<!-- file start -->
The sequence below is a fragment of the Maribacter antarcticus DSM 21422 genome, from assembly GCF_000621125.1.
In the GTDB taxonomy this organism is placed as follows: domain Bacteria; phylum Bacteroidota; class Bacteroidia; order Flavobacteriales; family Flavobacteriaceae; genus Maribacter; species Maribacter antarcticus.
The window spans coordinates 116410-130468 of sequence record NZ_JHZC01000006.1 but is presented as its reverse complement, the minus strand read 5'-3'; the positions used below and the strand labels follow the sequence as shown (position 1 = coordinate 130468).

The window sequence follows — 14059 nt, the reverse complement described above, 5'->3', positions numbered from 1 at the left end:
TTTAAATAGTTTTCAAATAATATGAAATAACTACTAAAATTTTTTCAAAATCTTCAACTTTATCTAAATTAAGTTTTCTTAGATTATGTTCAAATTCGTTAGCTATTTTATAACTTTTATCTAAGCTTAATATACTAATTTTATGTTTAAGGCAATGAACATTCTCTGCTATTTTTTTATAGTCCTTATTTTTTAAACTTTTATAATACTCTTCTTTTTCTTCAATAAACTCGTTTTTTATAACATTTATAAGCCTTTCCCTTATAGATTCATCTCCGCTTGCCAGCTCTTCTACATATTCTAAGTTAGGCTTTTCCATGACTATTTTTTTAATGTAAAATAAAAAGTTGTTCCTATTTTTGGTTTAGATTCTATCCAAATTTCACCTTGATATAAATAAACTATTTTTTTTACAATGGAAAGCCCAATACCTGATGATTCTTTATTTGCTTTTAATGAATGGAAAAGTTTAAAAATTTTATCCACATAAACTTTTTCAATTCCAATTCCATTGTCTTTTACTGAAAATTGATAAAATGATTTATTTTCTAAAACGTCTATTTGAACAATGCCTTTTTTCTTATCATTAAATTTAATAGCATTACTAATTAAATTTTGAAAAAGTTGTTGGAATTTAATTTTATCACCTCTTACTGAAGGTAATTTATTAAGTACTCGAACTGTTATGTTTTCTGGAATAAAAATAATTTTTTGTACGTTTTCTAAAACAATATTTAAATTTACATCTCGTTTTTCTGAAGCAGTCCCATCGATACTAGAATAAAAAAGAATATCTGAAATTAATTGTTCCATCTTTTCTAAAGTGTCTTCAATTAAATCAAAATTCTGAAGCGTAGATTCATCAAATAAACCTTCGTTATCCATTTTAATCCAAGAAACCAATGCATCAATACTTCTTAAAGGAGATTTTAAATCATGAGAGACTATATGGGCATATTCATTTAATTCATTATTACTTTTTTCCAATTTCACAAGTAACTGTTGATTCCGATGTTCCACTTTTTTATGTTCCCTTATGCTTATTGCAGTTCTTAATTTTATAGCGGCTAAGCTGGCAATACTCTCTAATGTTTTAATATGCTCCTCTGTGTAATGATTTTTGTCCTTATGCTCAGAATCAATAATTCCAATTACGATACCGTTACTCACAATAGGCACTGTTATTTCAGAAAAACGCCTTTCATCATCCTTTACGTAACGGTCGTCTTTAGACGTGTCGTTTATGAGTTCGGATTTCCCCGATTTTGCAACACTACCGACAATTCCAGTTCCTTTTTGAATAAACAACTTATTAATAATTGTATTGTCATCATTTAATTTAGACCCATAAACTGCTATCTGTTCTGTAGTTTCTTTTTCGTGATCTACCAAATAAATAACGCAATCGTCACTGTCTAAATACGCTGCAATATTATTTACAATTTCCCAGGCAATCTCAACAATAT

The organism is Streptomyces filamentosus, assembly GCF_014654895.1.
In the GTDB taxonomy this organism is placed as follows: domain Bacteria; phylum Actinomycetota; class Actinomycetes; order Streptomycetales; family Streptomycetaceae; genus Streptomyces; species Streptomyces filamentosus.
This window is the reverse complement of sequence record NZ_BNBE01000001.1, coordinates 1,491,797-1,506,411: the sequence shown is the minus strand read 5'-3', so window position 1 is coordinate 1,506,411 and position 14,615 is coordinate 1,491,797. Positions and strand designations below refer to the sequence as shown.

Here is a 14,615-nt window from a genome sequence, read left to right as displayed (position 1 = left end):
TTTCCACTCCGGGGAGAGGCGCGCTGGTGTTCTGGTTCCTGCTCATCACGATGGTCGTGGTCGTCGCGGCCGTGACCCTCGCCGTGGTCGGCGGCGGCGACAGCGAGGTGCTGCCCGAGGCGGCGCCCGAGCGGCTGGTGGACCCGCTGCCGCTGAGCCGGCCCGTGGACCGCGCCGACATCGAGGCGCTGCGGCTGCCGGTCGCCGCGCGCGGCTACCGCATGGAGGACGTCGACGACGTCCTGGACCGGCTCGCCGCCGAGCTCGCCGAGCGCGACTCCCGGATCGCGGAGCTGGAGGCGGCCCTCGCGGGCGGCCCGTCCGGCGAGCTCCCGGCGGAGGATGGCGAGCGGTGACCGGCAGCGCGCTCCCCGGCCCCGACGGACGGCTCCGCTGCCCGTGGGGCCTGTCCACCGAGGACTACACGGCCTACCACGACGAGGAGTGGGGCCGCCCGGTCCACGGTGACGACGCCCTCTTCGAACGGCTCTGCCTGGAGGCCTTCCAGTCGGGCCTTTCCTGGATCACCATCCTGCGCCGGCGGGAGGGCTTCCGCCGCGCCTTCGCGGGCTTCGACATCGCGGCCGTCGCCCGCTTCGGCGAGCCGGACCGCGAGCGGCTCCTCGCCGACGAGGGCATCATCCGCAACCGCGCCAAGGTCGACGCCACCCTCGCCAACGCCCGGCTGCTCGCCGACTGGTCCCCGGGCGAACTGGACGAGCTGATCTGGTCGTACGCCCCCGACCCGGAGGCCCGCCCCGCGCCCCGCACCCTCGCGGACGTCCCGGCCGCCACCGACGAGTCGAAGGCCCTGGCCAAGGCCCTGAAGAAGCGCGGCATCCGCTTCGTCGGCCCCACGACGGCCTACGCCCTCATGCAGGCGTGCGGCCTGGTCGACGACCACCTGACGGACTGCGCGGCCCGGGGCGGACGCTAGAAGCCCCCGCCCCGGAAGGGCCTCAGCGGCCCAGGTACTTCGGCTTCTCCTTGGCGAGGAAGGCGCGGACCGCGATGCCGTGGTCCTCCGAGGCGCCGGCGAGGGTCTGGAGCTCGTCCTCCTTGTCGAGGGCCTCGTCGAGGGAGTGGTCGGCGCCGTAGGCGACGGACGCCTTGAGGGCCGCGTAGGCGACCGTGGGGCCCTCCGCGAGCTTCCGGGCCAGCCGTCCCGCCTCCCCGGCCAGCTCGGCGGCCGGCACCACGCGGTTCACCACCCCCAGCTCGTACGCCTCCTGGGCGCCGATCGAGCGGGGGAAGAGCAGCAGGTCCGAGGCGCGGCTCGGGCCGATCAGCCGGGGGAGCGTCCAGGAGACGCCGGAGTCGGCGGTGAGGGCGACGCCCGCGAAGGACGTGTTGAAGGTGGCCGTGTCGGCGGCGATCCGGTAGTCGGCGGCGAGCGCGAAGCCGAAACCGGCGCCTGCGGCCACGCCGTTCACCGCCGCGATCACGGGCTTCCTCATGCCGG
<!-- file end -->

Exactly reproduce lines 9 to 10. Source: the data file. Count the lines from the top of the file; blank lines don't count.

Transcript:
Here is a 14,615-nt window from a genome sequence, read left to right as displayed (position 1 = left end):
TTTCCACTCCGGGGAGAGGCGCGCTGGTGTTCTGGTTCCTGCTCATCACGATGGTCGTGGTCGTCGCGGCCGTGACCCTCGCCGTGGTCGGCGGCGGCGACAGCGAGGTGCTGCCCGAGGCGGCGCCCGAGCGGCTGGTGGACCCGCTGCCGCTGAGCCGGCCCGTGGACCGCGCCGACATCGAGGCGCTGCGGCTGCCGGTCGCCGCGCGCGGCTACCGCATGGAGGACGTCGACGACGTCCTGGACCGGCTCGCCGCCGAGCTCGCCGAGCGCGACTCCCGGATCGCGGAGCTGGAGGCGGCCCTCGCGGGCGGCCCGTCCGGCGAGCTCCCGGCGGAGGATGGCGAGCGGTGACCGGCAGCGCGCTCCCCGGCCCCGACGGACGGCTCCGCTGCCCGTGGGGCCTGTCCACCGAGGACTACACGGCCTACCACGACGAGGAGTGGGGCCGCCCGGTCCACGGTGACGACGCCCTCTTCGAACGGCTCTGCCTGGAGGCCTTCCAGTCGGGCCTTTCCTGGATCACCATCCTGCGCCGGCGGGAGGGCTTCCGCCGCGCCTTCGCGGGCTTCGACATCGCGGCCGTCGCCCGCTTCGGCGAGCCGGACCGCGAGCGGCTCCTCGCCGACGAGGGCATCATCCGCAACCGCGCCAAGGTCGACGCCACCCTCGCCAACGCCCGGCTGCTCGCCGACTGGTCCCCGGGCGAACTGGACGAGCTGATCTGGTCGTACGCCCCCGACCCGGAGGCCCGCCCCGCGCCCCGCACCCTCGCGGACGTCCCGGCCGCCACCGACGAGTCGAAGGCCCTGGCCAAGGCCCTGAAGAAGCGCGGCATCCGCTTCGTCGGCCCCACGACGGCCTACGCCCTCATGCAGGCGTGCGGCCTGGTCGACGACCACCTGACGGACTGCGCGGCCCGGGGCGGACGCTAGAAGCCCCCGCCCCGGAAGGGCCTCAGCGGCCCAGGTACTTCGGCTTCTCCTTGGCGAGGAAGGCGCGGACCGCGATGCCGTGGTCCTCCGAGGCGCCGGCGAGGGTCTGGAGCTCGTCCTCCTTGTCGAGGGCCTCGTCGAGGGAGTGGTCGGCGCCGTAGGCGACGGACGCCTTGAGGGCCGCGTAGGCGACCGTGGGGCCCTCCGCGAGCTTCCGGGCCAGCCGTCCCGCCTCCCCGGCCAGCTCGGCGGCCGGCACCACGCGGTTCACCACCCCCAGCTCGTACGCCTCCTGGGCGCCGATCGAGCGGGGGAAGAGCAGCAGGTCCGAGGCGCGGCTCGGGCCGATCAGCCGGGGGAGCGTCCAGGAGACGCCGGAGTCGGCGGTGAGGGCGACGCCCGCGAAGGACGTGTTGAAGGTGGCCGTGTCGGCGGCGATCCGGTAGTCGGCGGCGAGCGCGAAGCCGAAACCGGCGCCTGCGGCCACGCCGTTCACCGCCGCGATCACGGGCTTCCTCATGCCGG